If you have ever spent a lot of time in the shower, in the pool or simply doing any activity in which you have prolonged contact with water, you will have noticed that the skin on your hands and feet wrinkles.
The skin is the largest organ of the human body and has several functions beyond containing the organs and fluids within the body. Its function is to protect the body against pathogens and to regulate body temperature in the face of extreme heat or cold.
It also has an extensive network of nerves that allow the body to react to friction or injury, which is part of the defense and protection mechanism.
But for many it is surprising to see skin wrinkling after long exposure to water. Let us explain why this happens.
A protective reaction
The skin on the palms of the hands and soles of the feet is the only skin that wrinkles on contact with water. The reason is very simple.
Beneath the skin of the body is a layer of fat that acts as a waterproof element. In addition, the entire surface is covered with small sebaceous glands, which produce oils and greases that lubricate the skin and protect it against the action of water.
However, these glands do not exist in the palms and soles of hands and feet. For this reason, when we expose them for a long time to water, the skin begins to absorb water and thickens unevenly, giving rise to “wrinkles”.
A curious fact is that wrinkles appear after about 5 minutes of continuous exposure to water, in the case of fresh water, and about 8 to 10 minutes in salt water.
In any case, there are several studies that have analyzed the possible reasons why the skin of the hands and feet only wrinkles with prolonged contact with water. We will detail the two main ones.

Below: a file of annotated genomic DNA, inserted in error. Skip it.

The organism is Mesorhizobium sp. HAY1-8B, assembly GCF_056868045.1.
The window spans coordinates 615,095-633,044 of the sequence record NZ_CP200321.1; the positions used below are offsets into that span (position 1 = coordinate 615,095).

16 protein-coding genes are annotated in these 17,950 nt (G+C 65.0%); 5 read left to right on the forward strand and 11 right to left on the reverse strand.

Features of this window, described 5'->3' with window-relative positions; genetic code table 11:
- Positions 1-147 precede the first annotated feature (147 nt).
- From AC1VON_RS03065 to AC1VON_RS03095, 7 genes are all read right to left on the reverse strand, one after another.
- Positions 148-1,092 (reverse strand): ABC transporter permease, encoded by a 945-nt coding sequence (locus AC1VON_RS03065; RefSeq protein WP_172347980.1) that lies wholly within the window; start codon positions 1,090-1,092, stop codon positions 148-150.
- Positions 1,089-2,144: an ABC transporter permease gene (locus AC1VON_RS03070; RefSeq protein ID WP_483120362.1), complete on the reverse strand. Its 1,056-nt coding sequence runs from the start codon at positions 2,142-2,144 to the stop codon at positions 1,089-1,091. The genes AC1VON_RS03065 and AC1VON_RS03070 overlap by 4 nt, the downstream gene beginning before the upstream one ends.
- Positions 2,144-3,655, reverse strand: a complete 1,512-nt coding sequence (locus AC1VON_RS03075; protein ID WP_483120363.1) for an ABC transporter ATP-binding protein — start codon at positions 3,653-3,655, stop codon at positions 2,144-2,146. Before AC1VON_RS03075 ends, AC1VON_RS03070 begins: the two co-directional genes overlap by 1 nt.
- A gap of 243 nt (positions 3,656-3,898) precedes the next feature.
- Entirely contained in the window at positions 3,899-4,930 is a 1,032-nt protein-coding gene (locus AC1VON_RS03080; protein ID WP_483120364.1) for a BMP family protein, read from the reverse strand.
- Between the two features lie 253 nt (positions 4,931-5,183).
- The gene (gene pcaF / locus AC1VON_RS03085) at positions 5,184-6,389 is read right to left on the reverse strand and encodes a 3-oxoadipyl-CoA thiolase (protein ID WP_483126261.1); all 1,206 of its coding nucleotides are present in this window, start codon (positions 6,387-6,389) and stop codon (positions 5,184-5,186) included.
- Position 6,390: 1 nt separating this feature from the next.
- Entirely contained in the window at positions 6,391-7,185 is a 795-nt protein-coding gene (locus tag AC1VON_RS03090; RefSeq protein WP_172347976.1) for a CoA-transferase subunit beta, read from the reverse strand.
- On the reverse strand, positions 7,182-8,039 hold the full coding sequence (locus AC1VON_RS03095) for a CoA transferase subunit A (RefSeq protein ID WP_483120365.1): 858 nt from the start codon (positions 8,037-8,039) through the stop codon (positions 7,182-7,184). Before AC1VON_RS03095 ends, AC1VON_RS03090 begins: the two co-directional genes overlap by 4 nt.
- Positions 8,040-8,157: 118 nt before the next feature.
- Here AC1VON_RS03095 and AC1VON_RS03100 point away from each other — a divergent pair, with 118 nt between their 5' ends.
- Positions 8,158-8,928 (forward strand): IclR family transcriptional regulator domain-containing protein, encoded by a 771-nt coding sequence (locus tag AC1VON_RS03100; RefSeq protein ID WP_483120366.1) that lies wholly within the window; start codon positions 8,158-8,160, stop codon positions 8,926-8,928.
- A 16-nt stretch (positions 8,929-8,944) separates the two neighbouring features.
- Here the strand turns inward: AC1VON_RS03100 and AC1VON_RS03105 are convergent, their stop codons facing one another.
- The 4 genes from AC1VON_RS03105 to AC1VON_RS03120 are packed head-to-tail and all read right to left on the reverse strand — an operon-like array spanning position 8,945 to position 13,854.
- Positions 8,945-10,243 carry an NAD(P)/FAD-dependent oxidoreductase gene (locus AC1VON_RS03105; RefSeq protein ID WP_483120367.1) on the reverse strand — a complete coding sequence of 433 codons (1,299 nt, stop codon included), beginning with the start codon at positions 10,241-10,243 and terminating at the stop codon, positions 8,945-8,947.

Improved grip in hazardous conditions
According to several studies, the fact that plantar skin or hand skin is the only skin that wrinkles is part of a mechanism controlled by the central nervous system.
When the body has been exposed to water for a long time, the risk of slipping or loss of grip on the hands and feet increases. The wrinkles help increase traction on wet surfaces, preventing dangerous falls.
Different studies show that the central nervous system is responsible for causing these roughnesses. The purpose of this reaction is to be able to better grip wet surfaces when stepping on and to better grasp any object we need to hold.
Wrinkles on feet are a sign of good health
The link between the central nervous system and skin wrinkling of the hands and feet is evident in patients with neurological diseases such as Parkinson’s disease, Alzheimer’s disease and lesions in the temporal lobes.
In these people the skin reaction to prolonged contact with water is non-existent or minimal. For this reason, it is considered that if the skin reacts well, it is a sign that the nervous system is functioning properly.
Do not abuse wet hands and feet.
Although exposing your hands and feet to water for a long time does not represent a risk for the health of your skin, it is preferable to do it moderately.
First of all, remember that the skin has oils that lubricate and protect it, and excessive contact with water causes these substances to “wash away”, leaving the epidermis exposed to fungi and bacteria.
In addition, overexposure to water can eventually cause problems with the nails, which will also be affected by the alteration of the deep layers of the skin of the hands and feet. The best way to protect yourself when you are going to get wet for long periods of time is to wear gloves and rubber or slip-resistant soles.
Article prepared by Clínica San Román